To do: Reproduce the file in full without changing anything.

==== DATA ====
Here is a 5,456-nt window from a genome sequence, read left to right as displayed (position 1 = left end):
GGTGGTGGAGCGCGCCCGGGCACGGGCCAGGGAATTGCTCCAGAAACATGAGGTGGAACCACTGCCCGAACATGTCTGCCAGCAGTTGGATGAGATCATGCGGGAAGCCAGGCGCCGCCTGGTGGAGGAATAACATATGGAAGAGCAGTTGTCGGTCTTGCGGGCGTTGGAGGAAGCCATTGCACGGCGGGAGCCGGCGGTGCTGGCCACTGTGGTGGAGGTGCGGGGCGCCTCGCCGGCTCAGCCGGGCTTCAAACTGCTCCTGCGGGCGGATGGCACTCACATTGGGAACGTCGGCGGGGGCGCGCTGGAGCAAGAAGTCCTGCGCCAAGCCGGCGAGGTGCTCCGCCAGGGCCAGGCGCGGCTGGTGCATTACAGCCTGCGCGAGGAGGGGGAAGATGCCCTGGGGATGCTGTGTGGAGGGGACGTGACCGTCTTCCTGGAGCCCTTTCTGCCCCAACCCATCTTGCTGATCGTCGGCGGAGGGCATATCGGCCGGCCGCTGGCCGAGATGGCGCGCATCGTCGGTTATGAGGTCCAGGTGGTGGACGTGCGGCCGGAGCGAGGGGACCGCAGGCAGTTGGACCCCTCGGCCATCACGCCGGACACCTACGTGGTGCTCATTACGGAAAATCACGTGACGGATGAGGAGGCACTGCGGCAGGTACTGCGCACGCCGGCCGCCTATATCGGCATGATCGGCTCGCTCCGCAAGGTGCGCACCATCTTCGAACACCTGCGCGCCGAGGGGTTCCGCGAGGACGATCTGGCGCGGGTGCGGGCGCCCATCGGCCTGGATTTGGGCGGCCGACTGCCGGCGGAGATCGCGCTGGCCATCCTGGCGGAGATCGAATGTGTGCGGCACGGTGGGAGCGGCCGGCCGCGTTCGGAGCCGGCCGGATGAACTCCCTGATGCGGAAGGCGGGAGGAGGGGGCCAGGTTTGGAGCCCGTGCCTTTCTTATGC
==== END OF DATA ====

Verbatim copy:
Here is a 5,456-nt window from a genome sequence, read left to right as displayed (position 1 = left end):
GGTGGTGGAGCGCGCCCGGGCACGGGCCAGGGAATTGCTCCAGAAACATGAGGTGGAACCACTGCCCGAACATGTCTGCCAGCAGTTGGATGAGATCATGCGGGAAGCCAGGCGCCGCCTGGTGGAGGAATAACATATGGAAGAGCAGTTGTCGGTCTTGCGGGCGTTGGAGGAAGCCATTGCACGGCGGGAGCCGGCGGTGCTGGCCACTGTGGTGGAGGTGCGGGGCGCCTCGCCGGCTCAGCCGGGCTTCAAACTGCTCCTGCGGGCGGATGGCACTCACATTGGGAACGTCGGCGGGGGCGCGCTGGAGCAAGAAGTCCTGCGCCAAGCCGGCGAGGTGCTCCGCCAGGGCCAGGCGCGGCTGGTGCATTACAGCCTGCGCGAGGAGGGGGAAGATGCCCTGGGGATGCTGTGTGGAGGGGACGTGACCGTCTTCCTGGAGCCCTTTCTGCCCCAACCCATCTTGCTGATCGTCGGCGGAGGGCATATCGGCCGGCCGCTGGCCGAGATGGCGCGCATCGTCGGTTATGAGGTCCAGGTGGTGGACGTGCGGCCGGAGCGAGGGGACCGCAGGCAGTTGGACCCCTCGGCCATCACGCCGGACACCTACGTGGTGCTCATTACGGAAAATCACGTGACGGATGAGGAGGCACTGCGGCAGGTACTGCGCACGCCGGCCGCCTATATCGGCATGATCGGCTCGCTCCGCAAGGTGCGCACCATCTTCGAACACCTGCGCGCCGAGGGGTTCCGCGAGGACGATCTGGCGCGGGTGCGGGCGCCCATCGGCCTGGATTTGGGCGGCCGACTGCCGGCGGAGATCGCGCTGGCCATCCTGGCGGAGATCGAATGTGTGCGGCACGGTGGGAGCGGCCGGCCGCGTTCGGAGCCGGCCGGATGAACTCCCTGATGCGGAAGGCGGGAGGAGGGGGCCAGGTTTGGAGCCCGTGCCTTTCTTATGC